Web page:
All great athletes, and successful companies, understand that their mission or ultimate goal will not change, but they surely will have to make adjustments along the way. Even if you have a relative advantage (like Alcaraz’s power), competitors will rapidly figure you out and devise creative ways to off set your advantage. If you don’t know how to adapt, you may have short term success, but you won’t realize your maximum long term performance potential. Amazon and Facebook (now Meta) are examples of very successful companies that needed to pivot from their original strategies in order to survive and grow. Similarly, the Big Three in tennis have shown the ability to adapt in order to keep improving:
- ✓ Federer modified how he played his backhand vs Nadal later on in his career, stepping in earlier to lessen the impact of heavy topspin which had hurt him so often in their earlier matches
- ✓ Nadal figured out early that he needed to improve his serve and net play in order to win on faster surfaces like grass
- ✓ Djokovic lacked stamina early on and worked on his diet and training to become one of the toughest competitors in long, physically draining matches
Alcaraz’s hubris lies in thinking he could beat everyone without making any adjustments. His confusion became apparent when he unraveled mentally because he could not win with his trademark power strategy.He began complaining of severe cramps, but I think it’s obvious the main cramp was in his brain. Unable to pivot to a new strategy, he froze, and his performance plummeted.
Lesson 2 should be at the top of your mind always:You need to be prepared and be able to modify your strategy to keep moving forward when circumstances change and competitors figure you out. As MarshallGoldsmith says, “What got you here, won’t get you there”. It is never pleasant when our previously successful strategies stop working, but top performers know how to work through that discomfort, which leads us to our third lesson....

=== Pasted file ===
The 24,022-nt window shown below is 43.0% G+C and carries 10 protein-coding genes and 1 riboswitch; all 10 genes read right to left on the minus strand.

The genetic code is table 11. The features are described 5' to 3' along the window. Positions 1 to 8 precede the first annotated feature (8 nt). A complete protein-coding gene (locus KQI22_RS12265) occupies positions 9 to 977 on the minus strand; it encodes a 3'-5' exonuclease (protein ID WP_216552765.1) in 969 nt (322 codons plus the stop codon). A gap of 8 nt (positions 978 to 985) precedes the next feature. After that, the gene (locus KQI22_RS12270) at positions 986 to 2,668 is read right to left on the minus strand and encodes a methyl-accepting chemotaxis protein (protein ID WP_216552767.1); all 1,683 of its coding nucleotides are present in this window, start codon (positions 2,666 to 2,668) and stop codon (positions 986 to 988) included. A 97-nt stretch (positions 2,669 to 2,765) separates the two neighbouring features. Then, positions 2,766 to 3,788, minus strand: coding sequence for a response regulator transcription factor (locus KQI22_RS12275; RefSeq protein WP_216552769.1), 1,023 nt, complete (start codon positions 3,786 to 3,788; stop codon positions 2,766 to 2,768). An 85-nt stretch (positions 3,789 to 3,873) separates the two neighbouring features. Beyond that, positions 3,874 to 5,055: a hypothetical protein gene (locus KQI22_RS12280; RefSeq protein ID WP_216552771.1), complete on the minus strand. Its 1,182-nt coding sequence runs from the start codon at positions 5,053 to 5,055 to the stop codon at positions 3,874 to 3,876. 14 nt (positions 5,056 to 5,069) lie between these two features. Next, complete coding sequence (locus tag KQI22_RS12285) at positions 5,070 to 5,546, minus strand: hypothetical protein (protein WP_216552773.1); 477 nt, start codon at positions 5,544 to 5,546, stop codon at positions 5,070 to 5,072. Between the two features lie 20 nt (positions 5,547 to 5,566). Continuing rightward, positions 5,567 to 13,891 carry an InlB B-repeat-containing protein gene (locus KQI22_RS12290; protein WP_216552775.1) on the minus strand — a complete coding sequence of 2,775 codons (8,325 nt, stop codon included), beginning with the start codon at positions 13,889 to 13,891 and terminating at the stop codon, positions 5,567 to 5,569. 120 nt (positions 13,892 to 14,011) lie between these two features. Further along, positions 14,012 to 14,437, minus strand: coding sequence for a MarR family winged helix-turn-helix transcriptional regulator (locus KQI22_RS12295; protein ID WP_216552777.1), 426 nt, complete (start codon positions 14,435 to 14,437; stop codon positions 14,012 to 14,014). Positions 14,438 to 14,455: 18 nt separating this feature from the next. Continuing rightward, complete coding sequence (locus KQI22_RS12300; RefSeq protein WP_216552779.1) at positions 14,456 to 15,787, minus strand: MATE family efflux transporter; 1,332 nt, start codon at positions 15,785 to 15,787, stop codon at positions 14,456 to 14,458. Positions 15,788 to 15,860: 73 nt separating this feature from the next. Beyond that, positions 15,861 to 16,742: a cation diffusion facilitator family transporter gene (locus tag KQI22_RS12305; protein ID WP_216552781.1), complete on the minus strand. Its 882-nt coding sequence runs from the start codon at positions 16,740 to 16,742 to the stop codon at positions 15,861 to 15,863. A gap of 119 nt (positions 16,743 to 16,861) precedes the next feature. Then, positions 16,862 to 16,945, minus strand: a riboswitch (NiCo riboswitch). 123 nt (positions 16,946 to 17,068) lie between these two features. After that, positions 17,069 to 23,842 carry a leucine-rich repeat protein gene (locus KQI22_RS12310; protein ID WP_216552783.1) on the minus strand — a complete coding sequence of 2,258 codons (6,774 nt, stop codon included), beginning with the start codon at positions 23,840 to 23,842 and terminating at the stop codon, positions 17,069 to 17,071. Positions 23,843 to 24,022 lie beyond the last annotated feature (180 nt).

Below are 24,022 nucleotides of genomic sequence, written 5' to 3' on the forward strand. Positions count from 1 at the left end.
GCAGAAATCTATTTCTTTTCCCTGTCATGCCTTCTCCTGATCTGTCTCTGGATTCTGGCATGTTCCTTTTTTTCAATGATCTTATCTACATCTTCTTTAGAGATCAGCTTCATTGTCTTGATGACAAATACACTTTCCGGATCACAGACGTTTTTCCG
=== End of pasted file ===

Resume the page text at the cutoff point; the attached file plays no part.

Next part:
When I travelled the ATP tour with my players, I noticed a trend. The best of the best would almost never quit a match, even if they were injured. It was part of the code of honour. They would even try to hide it, because they did not want it to be seen as “an excuse”. Moreover, whenever a reporter asked about court conditions (wind, heat, etc), they would typically point out that their opponent had the same conditions, so that is not a discussion worth having.
I heard a phrase from a pro coach I worked with that I never forgot. He said “Everyone plays well when things are going well, but it’s only the great ones who know how to compete well when they are not feeling great and not playing their A game”. Great champions know how to move past discomfort and less than ideal conditions and continue to be competitive.That’s the grit and focus that is the mark of legendary champions. Alcaraz onFriday showed he still has a way to go to become legendary (I believe he can continue to grow but he needs to realize that he has to step up his mental game if he wants to go to the next level. Physical prowess alone won’t get him there, as was evident on Friday against a rival 16 years his senior).
Great companies also display this characteristic.All too often I see companies who find their market share or stock price dropping or their growth slowing, and they enter into panic mode, launching spastic cost cutting programs that do more to demotivate employees than to drive impactful savings. Panic is never a good response to pressure.Constraints are real, but the greats use them to improve performance in new and innovative ways.
Thus, Lesson 3 is critical to your success: You need to be prepared and able to perform even when things are not always going your way and when what brought you success in the past is not enough to breakthrough to the next level.